Of course, none of the tracks here can outdo the glam bravado of the originals. Neither can they offer wholescale reinventions the way that, say, Paul Anka's big band cover of Nirvana did. And certainly, none of them are as wholeheartedly wonderful as the Linkin Park/Mike Shinoda remix of Enjoy The Silence. What almost all of them *can* do, however, is to provide a unique, quirky or otherwise worthwhile twist to the classics, which allow you to enjoy some of your favourite DM tracks in a new way.
Of course, each of the many Depeche tribute albums can make such a claim. However, whereas the likes of Music For The Masses was a fairly shambolic collection of interpolations that were about as successful as Hollywood's "reimaginings" of Willie Wonka and The Time Machine, Electro Goth Tribute To Depeche Mode can lay claim to being the most successful reworking of DM songs on the market.
Rather than cheap impersonations, carbon copy soundalikes or Anka-esque culture clashes, the tracks here simply take what worked about the original songs and amplify them through their own, individual sound systems. The result is that Depeche fans will not only find their ears mercifully unoffended (certainly a rarity with these tribute CDs), but they will find themselves enjoying these efforts on their own merits, as much as for their inspiration.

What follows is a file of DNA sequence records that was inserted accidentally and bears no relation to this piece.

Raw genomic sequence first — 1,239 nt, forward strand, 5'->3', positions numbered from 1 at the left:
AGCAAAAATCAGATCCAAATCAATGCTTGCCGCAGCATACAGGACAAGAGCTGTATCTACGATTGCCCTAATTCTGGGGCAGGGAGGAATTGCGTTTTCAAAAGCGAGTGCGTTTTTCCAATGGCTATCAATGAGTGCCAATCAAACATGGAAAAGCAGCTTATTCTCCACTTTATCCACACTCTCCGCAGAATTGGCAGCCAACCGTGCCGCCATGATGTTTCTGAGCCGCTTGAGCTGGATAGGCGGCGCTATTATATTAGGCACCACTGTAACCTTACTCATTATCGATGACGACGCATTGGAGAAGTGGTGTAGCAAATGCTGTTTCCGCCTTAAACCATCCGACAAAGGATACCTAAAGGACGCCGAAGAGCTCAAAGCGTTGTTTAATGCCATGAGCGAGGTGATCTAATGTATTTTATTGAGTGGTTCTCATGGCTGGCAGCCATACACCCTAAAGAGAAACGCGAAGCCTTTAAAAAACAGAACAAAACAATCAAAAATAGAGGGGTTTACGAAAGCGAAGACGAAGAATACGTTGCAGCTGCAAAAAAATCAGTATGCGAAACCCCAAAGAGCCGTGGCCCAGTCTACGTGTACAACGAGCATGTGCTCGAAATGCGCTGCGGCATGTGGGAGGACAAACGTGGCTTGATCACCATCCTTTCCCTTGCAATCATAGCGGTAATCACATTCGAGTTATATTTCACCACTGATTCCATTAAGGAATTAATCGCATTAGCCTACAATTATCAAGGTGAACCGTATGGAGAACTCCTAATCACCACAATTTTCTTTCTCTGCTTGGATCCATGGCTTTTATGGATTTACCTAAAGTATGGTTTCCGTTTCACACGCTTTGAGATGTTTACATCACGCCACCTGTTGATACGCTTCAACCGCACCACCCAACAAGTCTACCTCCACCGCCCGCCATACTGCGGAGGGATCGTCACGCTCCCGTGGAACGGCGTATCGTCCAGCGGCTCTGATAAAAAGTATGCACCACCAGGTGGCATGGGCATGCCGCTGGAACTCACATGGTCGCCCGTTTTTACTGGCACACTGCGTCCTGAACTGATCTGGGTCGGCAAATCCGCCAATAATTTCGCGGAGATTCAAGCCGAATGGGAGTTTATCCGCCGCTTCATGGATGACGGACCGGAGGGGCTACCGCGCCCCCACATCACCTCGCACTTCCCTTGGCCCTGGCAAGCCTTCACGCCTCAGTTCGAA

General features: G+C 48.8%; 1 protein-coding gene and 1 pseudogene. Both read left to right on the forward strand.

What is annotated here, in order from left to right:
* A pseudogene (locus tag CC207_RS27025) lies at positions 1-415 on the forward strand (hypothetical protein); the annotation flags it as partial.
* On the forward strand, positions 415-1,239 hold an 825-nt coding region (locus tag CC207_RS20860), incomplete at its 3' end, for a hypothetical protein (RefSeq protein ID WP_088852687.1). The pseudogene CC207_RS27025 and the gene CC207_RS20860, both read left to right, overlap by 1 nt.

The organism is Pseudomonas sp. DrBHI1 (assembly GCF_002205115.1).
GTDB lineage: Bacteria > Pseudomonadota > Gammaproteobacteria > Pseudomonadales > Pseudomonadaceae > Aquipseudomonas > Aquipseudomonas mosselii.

Shiny Toy Guns and Pseudocipher are particular successes in this regard, choosing to play on the songs' strengths rather than "improve" what simply cannot be. Talla 2XLC, by contrast, is not only the weakest track here, but a gleaming example of the damage tribute tracks can do - whereas Mike Shinoda took Enjoy The Silence to a new and bombastic level of rock greatness, here it is limply run through the Korg mixer and the result is an unfortunately dancified blasphemy. But it is certainly the exception to the rule, as everything else here is simply a joy.
A few repeat listens may be required to glean maximum enjoyment from much of the album, as it is indeed a bit of a system shock to hear such familiar anthems sounding so unfamiliar. If nothing else, the album is a sterling success in giving a contemporary vibe to some of the DM classics that, for many fans who joined the fray after (and therefore cannot so much appreciate the joy of) the Eighties heyday, might be sounding a little dated.
Classic Depeche Mode songs with rich, cutting-edge production. If that sounds like your bag, you won't be disappointed.